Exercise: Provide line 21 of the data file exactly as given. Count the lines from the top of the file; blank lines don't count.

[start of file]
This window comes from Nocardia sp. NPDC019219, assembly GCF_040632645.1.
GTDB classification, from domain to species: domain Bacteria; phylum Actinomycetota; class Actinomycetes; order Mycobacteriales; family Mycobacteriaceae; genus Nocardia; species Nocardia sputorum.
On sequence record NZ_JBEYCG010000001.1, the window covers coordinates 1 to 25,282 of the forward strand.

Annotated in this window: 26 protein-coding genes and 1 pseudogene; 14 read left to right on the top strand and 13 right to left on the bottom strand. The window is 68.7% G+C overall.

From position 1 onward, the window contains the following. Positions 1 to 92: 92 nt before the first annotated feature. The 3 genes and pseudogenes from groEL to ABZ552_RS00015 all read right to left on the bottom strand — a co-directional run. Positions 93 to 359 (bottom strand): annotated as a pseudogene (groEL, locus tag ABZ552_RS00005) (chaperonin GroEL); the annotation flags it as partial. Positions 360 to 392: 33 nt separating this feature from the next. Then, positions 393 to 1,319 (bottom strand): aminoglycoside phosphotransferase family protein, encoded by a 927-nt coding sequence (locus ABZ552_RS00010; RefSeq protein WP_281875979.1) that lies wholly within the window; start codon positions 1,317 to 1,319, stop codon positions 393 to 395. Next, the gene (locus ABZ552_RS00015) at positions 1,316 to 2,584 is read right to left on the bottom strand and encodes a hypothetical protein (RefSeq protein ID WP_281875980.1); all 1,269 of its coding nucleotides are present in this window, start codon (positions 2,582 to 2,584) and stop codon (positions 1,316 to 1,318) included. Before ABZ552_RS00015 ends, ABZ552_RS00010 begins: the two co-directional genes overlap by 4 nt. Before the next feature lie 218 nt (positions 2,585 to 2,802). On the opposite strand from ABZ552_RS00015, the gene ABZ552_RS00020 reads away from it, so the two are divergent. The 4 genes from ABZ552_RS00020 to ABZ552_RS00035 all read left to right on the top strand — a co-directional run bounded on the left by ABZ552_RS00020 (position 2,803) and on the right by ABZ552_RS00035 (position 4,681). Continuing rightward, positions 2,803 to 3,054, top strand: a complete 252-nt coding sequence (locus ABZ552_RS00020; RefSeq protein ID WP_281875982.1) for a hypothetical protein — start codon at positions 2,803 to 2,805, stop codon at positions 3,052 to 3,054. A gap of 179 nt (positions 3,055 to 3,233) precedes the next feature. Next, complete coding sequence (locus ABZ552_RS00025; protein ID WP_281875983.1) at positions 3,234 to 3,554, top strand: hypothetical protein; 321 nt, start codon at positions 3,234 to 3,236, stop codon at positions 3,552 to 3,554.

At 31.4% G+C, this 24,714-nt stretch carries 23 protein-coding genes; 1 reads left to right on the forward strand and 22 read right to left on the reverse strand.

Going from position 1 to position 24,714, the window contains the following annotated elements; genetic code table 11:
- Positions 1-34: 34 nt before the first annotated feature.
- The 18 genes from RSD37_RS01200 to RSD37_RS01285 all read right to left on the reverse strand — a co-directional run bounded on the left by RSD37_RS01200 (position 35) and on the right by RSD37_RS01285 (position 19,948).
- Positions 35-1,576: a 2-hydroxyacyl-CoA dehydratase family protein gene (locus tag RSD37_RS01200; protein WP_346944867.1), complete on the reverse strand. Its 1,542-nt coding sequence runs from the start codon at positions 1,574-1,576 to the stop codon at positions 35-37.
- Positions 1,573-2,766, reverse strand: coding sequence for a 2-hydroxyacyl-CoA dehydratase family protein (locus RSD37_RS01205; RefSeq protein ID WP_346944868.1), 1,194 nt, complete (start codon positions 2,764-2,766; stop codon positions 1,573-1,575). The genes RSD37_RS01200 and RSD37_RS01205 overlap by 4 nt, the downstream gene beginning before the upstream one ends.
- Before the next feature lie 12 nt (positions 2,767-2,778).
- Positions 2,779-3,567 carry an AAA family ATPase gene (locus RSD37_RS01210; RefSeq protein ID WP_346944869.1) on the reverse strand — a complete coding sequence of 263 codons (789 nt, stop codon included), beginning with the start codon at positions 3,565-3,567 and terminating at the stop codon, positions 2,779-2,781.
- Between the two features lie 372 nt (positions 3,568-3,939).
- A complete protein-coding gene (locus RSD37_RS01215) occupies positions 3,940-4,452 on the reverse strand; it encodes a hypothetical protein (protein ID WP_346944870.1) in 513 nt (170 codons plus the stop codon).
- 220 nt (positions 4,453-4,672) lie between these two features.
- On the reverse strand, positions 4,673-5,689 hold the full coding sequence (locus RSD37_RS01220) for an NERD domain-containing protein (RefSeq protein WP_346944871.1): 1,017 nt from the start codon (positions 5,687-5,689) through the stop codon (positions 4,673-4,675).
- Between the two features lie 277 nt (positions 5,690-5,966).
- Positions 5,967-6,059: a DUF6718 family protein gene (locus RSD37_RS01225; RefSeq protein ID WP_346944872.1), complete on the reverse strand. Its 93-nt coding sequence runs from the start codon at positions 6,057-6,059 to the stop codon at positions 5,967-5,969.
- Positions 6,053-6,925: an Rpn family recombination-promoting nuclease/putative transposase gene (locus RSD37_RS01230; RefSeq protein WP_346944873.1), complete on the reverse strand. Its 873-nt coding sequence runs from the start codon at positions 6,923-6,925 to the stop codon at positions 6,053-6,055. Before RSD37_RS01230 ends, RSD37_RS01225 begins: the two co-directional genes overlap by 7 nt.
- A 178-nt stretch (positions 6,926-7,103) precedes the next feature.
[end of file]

- A 178-nt stretch (positions 6,926-7,103) precedes the next feature.